What Is Employee Retention? (And How To Increase It)
By Indeed Editorial Team
Published 20 May 2022
The Indeed Editorial Team comprises a diverse and talented team of writers, researchers and subject matter experts equipped with Indeed's data and insights to deliver useful tips to help guide your career journey.
The success of an organisation depends primarily on the quality of the workforce. An intelligent hiring strategy is essential to retain the best-performing employees within the organisation. Understanding the causes of low employee retention and exploring various ways to retain skilled professionals is important to ensure the sustainable success of the organisation. In this article, we discuss employee retention, understand its benefits, analyse common causes for high employee turnover and list some effective retention strategies.
What is employee retention?
Employee retention refers to an organisation's ability to retain quality employees. Expressed as a percentage, retention rate is an important metric for an organisation's overall health and performance. A high retention rate or a low employee turnover rate is a major contributor to business success. For example, a retention rate of 85% means that the business was able to keep 85% of its employees over a specified period. Retention rates vary widely based on the type of business and the strategies it uses.
Benefits of retaining employees
Following are the benefits of retaining employees:
Improves business efficiency
When employees spend enough time in a company, they understand the vision, culture and skills required to perform well better. It takes considerable time for a new hire to adjust to the environment and work culture in an organisation to perform to their fullest. As a result, it is critical to retain employees who know the job well and can contribute efficiently to the growth of the business.
Increases employee loyalty and morale
When existing employees leave the company, it can have a negative impact on employee morale and affect the loyalty of existing employees. A work culture that encourages staff to stay can have a significant role in how employees feel about the company. When employees feel understood and welcome in their organisation, they usually continue working for the company for a longer period.
Businesses can incur significant costs while replacing employees. Some of these costs may have to do with advertising for the open position, conducting employee interviews, selecting the right candidate, onboarding and training them for the job. In addition to these costs, the company loses a lot of precious time and resources which can otherwise contribute to achieving business goals.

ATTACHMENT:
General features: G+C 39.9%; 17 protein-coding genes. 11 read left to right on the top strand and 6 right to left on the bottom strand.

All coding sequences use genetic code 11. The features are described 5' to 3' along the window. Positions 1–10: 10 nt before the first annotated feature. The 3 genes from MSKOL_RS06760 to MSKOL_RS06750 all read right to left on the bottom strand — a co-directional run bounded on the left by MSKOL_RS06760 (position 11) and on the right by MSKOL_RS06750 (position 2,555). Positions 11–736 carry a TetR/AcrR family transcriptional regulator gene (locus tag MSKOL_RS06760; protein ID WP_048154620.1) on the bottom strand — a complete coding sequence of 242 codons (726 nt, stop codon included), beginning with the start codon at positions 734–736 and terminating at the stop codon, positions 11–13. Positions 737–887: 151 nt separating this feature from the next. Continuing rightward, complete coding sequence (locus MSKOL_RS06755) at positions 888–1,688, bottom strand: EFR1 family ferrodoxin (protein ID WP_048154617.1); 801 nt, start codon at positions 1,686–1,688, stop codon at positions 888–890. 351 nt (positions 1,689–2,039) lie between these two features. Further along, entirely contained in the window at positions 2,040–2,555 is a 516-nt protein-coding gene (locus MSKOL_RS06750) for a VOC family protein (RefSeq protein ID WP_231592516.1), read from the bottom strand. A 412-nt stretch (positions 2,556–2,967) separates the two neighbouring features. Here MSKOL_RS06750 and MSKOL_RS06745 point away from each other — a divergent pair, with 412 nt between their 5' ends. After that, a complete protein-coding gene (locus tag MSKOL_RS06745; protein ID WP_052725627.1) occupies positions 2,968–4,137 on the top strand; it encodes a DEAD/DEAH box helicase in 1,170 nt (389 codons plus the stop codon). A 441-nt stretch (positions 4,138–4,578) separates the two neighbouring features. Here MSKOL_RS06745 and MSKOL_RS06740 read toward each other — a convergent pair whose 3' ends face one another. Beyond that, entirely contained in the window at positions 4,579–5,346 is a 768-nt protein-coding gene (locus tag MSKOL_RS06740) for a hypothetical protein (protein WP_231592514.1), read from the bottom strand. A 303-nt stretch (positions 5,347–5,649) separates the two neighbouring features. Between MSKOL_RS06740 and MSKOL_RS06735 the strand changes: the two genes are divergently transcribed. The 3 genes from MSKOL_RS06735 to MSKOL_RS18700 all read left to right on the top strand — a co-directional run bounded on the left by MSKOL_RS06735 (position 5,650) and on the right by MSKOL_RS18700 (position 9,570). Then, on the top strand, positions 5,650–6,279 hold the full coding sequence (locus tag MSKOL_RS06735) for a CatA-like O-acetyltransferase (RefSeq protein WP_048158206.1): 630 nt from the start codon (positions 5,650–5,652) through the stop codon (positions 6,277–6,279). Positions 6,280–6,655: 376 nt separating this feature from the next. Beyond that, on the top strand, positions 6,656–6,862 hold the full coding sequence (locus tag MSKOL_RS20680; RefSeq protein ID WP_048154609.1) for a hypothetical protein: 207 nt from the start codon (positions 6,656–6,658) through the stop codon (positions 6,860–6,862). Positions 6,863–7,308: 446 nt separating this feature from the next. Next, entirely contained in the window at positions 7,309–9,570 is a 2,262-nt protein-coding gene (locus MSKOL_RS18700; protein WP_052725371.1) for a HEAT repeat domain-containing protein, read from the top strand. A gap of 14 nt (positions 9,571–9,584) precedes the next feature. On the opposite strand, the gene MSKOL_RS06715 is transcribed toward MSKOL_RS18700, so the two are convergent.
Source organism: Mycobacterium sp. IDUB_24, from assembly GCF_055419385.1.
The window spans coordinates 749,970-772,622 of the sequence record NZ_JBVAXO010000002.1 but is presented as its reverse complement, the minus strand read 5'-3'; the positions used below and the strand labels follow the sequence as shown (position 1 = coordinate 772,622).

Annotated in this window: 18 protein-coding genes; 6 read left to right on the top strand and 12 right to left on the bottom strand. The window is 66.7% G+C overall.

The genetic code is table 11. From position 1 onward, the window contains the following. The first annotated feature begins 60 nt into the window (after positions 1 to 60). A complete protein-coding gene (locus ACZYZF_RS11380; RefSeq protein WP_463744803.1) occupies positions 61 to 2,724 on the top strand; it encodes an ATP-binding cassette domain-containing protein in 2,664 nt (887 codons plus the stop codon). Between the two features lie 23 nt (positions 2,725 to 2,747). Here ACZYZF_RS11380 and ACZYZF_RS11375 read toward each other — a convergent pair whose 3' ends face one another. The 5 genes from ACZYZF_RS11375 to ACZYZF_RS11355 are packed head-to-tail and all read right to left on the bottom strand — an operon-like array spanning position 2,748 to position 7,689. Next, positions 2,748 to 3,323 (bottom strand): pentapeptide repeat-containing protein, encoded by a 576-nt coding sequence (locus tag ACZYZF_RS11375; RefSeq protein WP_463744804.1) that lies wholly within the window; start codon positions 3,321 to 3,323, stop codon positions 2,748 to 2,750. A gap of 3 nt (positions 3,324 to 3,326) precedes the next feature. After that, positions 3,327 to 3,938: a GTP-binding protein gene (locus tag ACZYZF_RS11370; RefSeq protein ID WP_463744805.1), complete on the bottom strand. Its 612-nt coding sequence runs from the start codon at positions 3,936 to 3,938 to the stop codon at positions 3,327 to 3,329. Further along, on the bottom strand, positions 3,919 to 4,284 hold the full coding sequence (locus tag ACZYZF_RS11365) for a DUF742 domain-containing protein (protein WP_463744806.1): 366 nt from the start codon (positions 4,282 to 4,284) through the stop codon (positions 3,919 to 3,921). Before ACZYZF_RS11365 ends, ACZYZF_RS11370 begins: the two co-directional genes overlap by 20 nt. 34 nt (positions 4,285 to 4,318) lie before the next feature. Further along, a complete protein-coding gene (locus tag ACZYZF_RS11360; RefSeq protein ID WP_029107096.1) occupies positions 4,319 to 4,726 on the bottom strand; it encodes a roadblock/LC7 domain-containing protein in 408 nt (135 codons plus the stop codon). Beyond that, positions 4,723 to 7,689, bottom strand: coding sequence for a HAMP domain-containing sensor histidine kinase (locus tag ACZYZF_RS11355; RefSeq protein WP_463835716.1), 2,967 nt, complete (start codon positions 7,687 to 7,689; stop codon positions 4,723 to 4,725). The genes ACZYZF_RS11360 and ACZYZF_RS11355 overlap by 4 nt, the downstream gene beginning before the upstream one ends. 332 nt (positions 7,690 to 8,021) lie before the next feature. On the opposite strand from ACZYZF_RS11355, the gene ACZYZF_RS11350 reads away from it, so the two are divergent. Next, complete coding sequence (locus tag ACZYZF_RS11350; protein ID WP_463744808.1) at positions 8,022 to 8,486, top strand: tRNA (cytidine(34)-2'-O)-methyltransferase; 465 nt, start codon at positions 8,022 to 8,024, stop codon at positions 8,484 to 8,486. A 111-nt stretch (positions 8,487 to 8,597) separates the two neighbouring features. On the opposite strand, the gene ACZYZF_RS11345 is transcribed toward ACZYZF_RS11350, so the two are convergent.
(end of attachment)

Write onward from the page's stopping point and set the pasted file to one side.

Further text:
Causes of high employee turnover
A variety of factors can lead to high employee turnover. Important causes include:
Low employee morale
One of the most important reasons why employees switch their jobs is low employee morale. The way an employee feels about working in an organisation can directly impact their desire to stay. For example, an employee might consider working elsewhere if the company gathers a negative public image or if there were recent layoffs. Some other reasons that affect employee morale are changes in corporate structure and changes in higher management.
Lack of clarity on career advancement
If employees work for a significant time period, they may expect the management to consider them for a promotion or a raise. This may be even in cases where employees have been excelling at their roles or taking on primary responsibilities consistently. If the higher management is unable to discuss career advancement with these employees, it may cause them to lose interest and consider searching for better opportunities.
Inadequate salary is a common reason for employees switching their jobs. If the salary is not enough for an employee to sustain their living standards, they may look for another opportunity that offers a better salary. Lack of regular salary hikes despite excellent performance and gaining skills are important reasons for demotivation of employees. Though there are other factors that contribute significantly to an employee's desire to stay with the company, salary is an important deciding element.
Limited development opportunities
Employees often seek career growth through training and development activities. Many employers offer employees regular training, courses and classes to help them grow professionally and personally. If a company does not provide these types of training, it may cause an employee to want to learn more and develop elsewhere. Having an outlet to explore their skills and abilities is critical to ensure employee satisfaction. In case of a lack of these opportunities, an employee may discover that the only means to grow is by changing jobs.